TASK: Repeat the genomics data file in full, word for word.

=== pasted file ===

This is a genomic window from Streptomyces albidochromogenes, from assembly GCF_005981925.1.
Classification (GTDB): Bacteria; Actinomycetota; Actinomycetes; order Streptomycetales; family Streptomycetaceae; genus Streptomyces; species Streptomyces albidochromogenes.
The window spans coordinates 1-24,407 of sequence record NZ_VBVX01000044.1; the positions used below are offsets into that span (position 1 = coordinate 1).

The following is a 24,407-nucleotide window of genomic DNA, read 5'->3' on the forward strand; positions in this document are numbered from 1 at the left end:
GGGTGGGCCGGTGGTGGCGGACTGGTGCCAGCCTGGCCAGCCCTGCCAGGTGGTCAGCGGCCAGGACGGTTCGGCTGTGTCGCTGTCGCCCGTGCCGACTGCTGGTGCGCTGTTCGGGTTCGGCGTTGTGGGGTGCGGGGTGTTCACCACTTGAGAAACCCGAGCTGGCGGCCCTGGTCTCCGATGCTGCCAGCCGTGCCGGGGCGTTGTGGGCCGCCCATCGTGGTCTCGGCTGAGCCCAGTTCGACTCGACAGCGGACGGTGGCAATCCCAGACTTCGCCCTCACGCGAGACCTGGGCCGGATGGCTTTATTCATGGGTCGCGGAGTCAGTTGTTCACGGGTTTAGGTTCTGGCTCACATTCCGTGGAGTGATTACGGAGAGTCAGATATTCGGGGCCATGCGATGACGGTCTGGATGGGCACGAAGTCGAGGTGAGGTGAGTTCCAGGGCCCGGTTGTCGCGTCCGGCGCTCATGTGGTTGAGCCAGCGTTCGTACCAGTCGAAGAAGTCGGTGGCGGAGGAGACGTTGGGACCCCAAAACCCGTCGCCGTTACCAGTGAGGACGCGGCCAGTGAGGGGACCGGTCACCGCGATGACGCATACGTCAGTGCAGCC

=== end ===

This is a genomic window from Streptomyces albidochromogenes, from assembly GCF_005981925.1.
Classification (GTDB): Bacteria; Actinomycetota; Actinomycetes; order Streptomycetales; family Streptomycetaceae; genus Streptomyces; species Streptomyces albidochromogenes.
The window spans coordinates 1-24,407 of sequence record NZ_VBVX01000044.1; the positions used below are offsets into that span (position 1 = coordinate 1).

The following is a 24,407-nucleotide window of genomic DNA, read 5'->3' on the forward strand; positions in this document are numbered from 1 at the left end:
GGGTGGGCCGGTGGTGGCGGACTGGTGCCAGCCTGGCCAGCCCTGCCAGGTGGTCAGCGGCCAGGACGGTTCGGCTGTGTCGCTGTCGCCCGTGCCGACTGCTGGTGCGCTGTTCGGGTTCGGCGTTGTGGGGTGCGGGGTGTTCACCACTTGAGAAACCCGAGCTGGCGGCCCTGGTCTCCGATGCTGCCAGCCGTGCCGGGGCGTTGTGGGCCGCCCATCGTGGTCTCGGCTGAGCCCAGTTCGACTCGACAGCGGACGGTGGCAATCCCAGACTTCGCCCTCACGCGAGACCTGGGCCGGATGGCTTTATTCATGGGTCGCGGAGTCAGTTGTTCACGGGTTTAGGTTCTGGCTCACATTCCGTGGAGTGATTACGGAGAGTCAGATATTCGGGGCCATGCGATGACGGTCTGGATGGGCACGAAGTCGAGGTGAGGTGAGTTCCAGGGCCCGGTTGTCGCGTCCGGCGCTCATGTGGTTGAGCCAGCGTTCGTACCAGTCGAAGAAGTCGGTGGCGGAGGAGACGTTGGGACCCCAAAACCCGTCGCCGTTACCAGTGAGGACGCGGCCAGTGAGGGGACCGGTCACCGCGATGACGCATACGTCAGTGCAGCC